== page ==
Seeing the unhoused and racialized youth as neighbours creates inclusive communities

 [[{“value”:”The Congress of the Humanities and Social Sciences takes place in Montreal June 12-21.
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Every night over 35,000 Canadians have nowhere to sleep. Youth between the ages of 13 and 24 make up 20 per cent of the unhoused population in Canada.

Between 2018 to 2023, there was an 88 per cent increase of visibly unsheltered folks within large cities as well as smaller communities. The Ontario Municipal Social Services Association (OMSSA) wanted to generate a public discussion around the causes and challenges fueling the unhoused crisis.

A team of Ontario researchers stepped up to the plate and using their findings want to shift the narrative away from individual blame and actions that reinforce stereotypes and assign social worth.

Instead, these women want to focus the conversation towards recognizing the unhoused crisis was caused by a decades-long erosion of public safety nets. The research is clear that no one in Ontario is immune from finding themselves unhoused.

“People are upset about having to bear witness to visible homelessness, having to see it in communities where they’ve never experienced it before, and a lot of those feelings come from a place of fear,” said Erin Dej, Associate Professor in the Department of Criminology at Wilfrid Laurier University.

“They’re saying they don’t feel comfortable going to the library or that they feel scared when waiting for a bus. We need to acknowledge that fear and help people understand that this is a shared problem, and that all of those people who they see suffering on the streets are actually neighbours who need their help,” Dej added.

Dej, along with Naomi Nichols, Associate Professor of Sociology and Canada Research Chair in Community-Partnered Social Justice, at Trent University and Jessica Braimoh, Assistant Professor in the Department of Social Science (Criminology) at York University, will present findings from their research into unhoused folks in Canada at the upcoming Congress of the Humanities and Social Sciences (Congress 2024), taking place June 12 to 21 in Montreal.

Dej, Nichols and Braimoh will provide an honest look at the unhoused crisis based on their experiences working in their respective communities of Waterloo, Peterborough and Toronto.

Their goal is to shift the narrative away from hate and criminalization towards active strategies aimed at inclusion and belonging. That goal requires a commitment to focus on listening as the starting point to any solution, allowing people to articulate how they are feeling without judgement and then using that public dialogue to identify local action and policy shifts to implement.

Nichols’ lab at Trent University is working with local stakeholders in Peterborough to develop a roadmap for change, applying a grassroots approach to action planning based on ongoing information sharing, including hearing from those who are currently unhoused as well as those providing services.

Historically, the go-to-choice for dealing with unhoused folks has been criminalization in the form of issuing trespass notices or arrests.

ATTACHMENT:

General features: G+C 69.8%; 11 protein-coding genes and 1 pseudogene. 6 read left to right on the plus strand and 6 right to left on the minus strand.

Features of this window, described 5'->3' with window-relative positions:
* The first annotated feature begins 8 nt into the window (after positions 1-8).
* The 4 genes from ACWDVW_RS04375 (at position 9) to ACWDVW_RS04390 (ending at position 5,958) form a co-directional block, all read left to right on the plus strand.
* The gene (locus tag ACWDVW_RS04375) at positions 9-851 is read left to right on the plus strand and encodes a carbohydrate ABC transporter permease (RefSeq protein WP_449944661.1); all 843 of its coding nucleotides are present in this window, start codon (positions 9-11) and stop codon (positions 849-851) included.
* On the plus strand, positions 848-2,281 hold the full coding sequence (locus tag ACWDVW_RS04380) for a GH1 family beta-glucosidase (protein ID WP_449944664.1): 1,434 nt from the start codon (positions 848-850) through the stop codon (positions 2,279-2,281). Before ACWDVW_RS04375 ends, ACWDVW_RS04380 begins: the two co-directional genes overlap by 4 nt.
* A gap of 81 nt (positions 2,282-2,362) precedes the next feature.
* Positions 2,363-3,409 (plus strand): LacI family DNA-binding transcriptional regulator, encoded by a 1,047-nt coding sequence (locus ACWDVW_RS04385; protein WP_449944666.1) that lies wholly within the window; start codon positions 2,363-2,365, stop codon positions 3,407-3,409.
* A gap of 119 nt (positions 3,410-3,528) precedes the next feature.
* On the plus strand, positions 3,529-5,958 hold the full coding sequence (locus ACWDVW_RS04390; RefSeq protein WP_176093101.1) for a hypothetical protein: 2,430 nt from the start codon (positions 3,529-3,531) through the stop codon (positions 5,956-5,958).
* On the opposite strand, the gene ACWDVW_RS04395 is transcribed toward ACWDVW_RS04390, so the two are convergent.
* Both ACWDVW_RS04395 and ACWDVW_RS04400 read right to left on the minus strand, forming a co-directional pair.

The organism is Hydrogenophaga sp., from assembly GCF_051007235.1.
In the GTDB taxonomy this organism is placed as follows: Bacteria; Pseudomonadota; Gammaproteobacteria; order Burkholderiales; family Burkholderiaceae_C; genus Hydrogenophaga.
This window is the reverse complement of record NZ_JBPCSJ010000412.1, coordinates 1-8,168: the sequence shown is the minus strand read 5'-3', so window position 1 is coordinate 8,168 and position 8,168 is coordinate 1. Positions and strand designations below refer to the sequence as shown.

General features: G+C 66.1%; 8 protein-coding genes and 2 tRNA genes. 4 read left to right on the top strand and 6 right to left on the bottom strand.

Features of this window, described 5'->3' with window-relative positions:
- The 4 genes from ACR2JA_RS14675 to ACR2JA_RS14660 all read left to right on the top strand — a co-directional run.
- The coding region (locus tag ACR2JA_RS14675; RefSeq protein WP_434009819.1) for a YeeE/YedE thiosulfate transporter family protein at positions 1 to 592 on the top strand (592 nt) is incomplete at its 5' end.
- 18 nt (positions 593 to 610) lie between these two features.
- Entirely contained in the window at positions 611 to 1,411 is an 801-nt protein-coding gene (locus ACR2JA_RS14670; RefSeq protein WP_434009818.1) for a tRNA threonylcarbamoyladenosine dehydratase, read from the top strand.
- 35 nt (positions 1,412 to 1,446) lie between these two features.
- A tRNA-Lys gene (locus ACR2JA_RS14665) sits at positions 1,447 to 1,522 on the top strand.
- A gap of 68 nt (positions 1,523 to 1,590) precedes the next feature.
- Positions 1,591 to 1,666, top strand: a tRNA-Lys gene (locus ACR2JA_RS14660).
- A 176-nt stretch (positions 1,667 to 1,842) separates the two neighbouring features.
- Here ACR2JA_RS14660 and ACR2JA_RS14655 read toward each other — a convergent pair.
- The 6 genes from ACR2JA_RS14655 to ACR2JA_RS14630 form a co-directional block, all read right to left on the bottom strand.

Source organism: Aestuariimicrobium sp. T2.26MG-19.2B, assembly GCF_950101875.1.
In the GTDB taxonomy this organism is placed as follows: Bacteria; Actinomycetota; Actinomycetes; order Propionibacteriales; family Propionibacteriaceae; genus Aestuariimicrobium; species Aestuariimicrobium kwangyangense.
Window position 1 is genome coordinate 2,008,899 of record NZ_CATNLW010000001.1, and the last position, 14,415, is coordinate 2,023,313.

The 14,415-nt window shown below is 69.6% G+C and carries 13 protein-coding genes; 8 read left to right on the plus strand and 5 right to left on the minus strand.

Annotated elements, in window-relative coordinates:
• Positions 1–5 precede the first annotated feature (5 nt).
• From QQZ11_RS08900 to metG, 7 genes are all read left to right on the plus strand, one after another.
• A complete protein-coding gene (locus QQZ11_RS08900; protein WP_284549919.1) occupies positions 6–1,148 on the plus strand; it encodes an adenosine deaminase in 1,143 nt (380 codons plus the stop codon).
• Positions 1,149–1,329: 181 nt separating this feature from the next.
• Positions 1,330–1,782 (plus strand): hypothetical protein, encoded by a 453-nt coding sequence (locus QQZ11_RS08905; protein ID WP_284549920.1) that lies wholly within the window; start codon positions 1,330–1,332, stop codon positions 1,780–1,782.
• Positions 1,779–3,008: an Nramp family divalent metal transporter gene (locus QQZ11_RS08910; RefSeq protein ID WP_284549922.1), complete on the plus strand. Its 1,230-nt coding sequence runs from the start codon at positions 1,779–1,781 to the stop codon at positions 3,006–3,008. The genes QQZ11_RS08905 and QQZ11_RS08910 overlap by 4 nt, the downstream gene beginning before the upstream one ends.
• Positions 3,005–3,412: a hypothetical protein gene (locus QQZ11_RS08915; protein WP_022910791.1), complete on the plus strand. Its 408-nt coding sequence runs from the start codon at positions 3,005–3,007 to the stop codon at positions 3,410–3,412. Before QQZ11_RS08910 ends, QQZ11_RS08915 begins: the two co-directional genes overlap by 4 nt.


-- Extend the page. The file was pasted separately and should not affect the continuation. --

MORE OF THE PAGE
“When municipalities are struggling to respond, the default is criminalization,” said Dej. “It is imperative that we start to respond in a different way.”

The researchers stress penalizing people for trying to survive together in encampments is the wrong approach. Bulldozing and shutting down encampments is also not a viable solution to a crisis that hinges on addressing engrained structural social inequalities.

“What we’re seeing now is evidence in our face that homelessness is not the result of individual failings. It is the outcome of systematic policy making over the past 20 years that has eroded everything communities need to function safely with wellness and resilience,” said Nichols.

Cuts to public housing, Ontario Disability Support Program and Ontario Works payments, public education and access to mental health and addiction supports as well as removing rent caps have fueled the unhoused crisis in Ontario under the Doug Ford government.

“We need to be more willing to see one another as differently impacted by the same set of social forces that are making us all feel less secure,” Nichols stated.

There is a greater diversity among unhoused folk. They include those with substance abuse disorder, youth, multi-generational families, retired folks and their pets. Many of these folks are employed – often with multiple jobs — or receive pensions and social assistance payments that are inadequate to cover rent, let alone rent increases and living expenses.

Braimoh and Dej have discovered that few people are averse to helping unhoused neighbours. Instead, it’s a sense of fear, feeling overwhelmed and the reality that they don’t feel their neighbourhood is the right place for a warming centre or shelter – also known as NIMBYism (Not In My Backyard).

Unsurprisingly, the researchers found misinformation and rumours generating amongst community members. The disinformation included the notion that unhoused folks are being purposefully bused from one municipality to another where resources are less strained. In reality, most municipalities in Ontario require people to demonstrate a connection to the community before being eligible for services.